At a very young age I was exposed to the whole Good Hair/Bad Hair concept. I remember relatives in my family would differentiate some of my cousins by their hair-types. One of my cousins was even
nick named after his super tight-coils and deemed as having “Bad Hair”. It was known throughout my family, those who had good hair and those who had bad hair. Growing up I never thought anything different until later in life when I decided to go natural. It shed some light on how this concept began to formulate in our minds at such a young age… “nappy hair” equaled “bad hair”.
The concept of Good hair/Bad Hair is traced back to slavery years of ancestry. Blacks were consistently ridiculed for their hair to the point it was inscribed in their minds by White people. Furthermore, whites implied their hair texture and skin color were superior to that of Blacks. …. Leaving most blacks to long for lengthy/straight hair, to hate their own skin color and hair texture. Eventually, blacks began sowing that negative connotation into generation after generation ruining the self-esteem of our black women from youth. In today’s society most of our white counterparts no longer take interest in the texture of our hair, or even mention the mere idea of blacks having bad hair, blacks are doing a better job at it. Most blacks continue the negativity by constantly labeling kinky/coily hair as “bad hair”. Thereby, feeding those dreadful thoughts into our little girls, who don’t know any better until they get their first “perm” between the ages of 10-12.
Even though the media is increasingly exposing natural hair in a positive light, most blacks have not come to terms with the idea of black women sporting their natural manes. Most blacks consistently argue that natural kinky texture hair is unprofessional, unruly and just “Bad” discouraging women from going natural. I have had many conversations with women about natural hair and I find it disheartening when I hear one say “I can’t do the natural thing, I have bad hair”. I would much rather she feel good about herself and rock whatever hair styles she wants because it’s her preference (rather it be relaxed or natural), not because she thinks she has“bad hair”.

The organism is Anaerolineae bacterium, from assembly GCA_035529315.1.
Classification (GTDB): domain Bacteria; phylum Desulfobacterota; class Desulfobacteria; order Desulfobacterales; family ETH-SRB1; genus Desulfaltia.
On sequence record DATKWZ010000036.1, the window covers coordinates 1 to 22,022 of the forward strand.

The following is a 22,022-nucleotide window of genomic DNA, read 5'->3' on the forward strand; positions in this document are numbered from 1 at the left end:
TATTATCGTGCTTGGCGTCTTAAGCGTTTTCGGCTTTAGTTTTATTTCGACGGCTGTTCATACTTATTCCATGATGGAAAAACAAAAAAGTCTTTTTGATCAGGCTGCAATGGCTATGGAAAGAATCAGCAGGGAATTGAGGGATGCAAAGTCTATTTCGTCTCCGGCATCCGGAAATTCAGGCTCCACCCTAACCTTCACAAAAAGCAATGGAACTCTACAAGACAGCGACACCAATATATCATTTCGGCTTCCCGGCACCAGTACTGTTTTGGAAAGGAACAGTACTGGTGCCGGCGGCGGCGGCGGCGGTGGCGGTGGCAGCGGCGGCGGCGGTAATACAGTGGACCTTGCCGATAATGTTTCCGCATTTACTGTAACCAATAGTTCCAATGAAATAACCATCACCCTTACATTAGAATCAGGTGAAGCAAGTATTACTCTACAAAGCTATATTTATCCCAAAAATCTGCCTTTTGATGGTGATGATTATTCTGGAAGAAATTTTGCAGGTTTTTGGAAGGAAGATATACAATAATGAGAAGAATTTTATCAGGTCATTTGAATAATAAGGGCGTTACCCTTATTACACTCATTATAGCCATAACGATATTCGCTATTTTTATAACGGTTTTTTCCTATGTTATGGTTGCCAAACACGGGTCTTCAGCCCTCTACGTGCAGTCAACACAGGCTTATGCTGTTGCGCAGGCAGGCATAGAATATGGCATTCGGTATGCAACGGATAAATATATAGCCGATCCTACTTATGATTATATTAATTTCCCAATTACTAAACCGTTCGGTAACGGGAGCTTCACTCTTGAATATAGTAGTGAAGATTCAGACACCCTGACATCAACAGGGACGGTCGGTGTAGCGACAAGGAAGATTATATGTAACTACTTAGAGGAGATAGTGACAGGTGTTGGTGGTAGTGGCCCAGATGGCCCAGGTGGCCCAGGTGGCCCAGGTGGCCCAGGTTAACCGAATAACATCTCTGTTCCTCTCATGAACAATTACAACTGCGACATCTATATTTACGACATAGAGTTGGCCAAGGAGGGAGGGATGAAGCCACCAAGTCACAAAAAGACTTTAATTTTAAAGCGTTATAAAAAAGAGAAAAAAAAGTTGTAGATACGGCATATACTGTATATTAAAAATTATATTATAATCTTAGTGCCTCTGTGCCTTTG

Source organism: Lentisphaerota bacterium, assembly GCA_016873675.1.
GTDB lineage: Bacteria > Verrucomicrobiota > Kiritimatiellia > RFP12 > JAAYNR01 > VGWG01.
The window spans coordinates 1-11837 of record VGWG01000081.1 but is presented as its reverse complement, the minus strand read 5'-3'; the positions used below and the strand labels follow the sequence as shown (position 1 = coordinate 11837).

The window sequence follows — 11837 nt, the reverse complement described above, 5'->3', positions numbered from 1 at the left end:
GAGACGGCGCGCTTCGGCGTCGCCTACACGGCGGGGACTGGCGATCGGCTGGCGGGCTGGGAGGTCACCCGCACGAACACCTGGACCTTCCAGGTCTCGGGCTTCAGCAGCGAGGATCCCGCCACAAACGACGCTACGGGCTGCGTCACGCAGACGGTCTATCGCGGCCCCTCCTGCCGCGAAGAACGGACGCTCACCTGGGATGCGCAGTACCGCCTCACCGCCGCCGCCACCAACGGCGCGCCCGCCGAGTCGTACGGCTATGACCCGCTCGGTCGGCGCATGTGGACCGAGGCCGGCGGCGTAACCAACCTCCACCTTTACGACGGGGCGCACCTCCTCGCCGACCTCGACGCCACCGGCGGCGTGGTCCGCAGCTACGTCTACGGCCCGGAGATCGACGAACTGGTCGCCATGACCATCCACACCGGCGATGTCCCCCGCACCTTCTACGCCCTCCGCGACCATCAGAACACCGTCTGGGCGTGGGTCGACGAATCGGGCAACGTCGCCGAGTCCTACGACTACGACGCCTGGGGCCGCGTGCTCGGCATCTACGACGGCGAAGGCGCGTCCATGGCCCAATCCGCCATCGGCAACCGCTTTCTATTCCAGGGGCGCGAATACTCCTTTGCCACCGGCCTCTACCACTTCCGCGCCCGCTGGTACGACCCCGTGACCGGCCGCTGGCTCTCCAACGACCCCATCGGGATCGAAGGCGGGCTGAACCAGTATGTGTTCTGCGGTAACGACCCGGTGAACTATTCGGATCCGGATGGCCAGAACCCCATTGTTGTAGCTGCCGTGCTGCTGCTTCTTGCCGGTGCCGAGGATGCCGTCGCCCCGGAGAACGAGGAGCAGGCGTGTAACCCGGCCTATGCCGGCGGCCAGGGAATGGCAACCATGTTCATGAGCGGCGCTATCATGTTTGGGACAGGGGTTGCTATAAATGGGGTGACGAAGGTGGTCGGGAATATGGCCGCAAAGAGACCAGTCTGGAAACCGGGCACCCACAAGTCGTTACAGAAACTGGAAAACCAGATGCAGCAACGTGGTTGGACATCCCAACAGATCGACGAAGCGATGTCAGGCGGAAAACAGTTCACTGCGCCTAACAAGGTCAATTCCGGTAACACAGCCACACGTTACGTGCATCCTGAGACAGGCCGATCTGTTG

In my opinion, there is not a such thing as bad hair, at least the concept which equates bad hair with nappy/kinky hair or undefined and unruly curly hair. I have seen some bad cases of what I would actually regard as “bad hair”, women stepping outside with rollers, women hanging on to those little 3 unhealthy strands of long hair, I can go on and on. But on the other hand, I have conversed with kinky haired women sporting some awesome natural tresses. In fact, my own hair is full of kinks, coils/naps and some days a freaking beast to maintain, yet I have educated myself on how to manage my tresses resulting in me rocking some dayum “good hair”.
In conclusion, “good hair” is hair that is taken care of regardless the texture. Bad hair, on the other hand, is NOT hair that consists of very tight kinks/coils or happens to not be defined. Bad hair is hair that looks bad because its owner doesn’t know how to take care of it. Stop manifesting this concept that Kinky/Coily hair is bad specifically in our young girls and future generations. My advice, whether you have afro textured/kinky hair or any other types of hair, embrace your hair, educate yourself so that you can get your hair healthy and beautiful. Your whole life will become much better when you regard your hair as something naturally positive.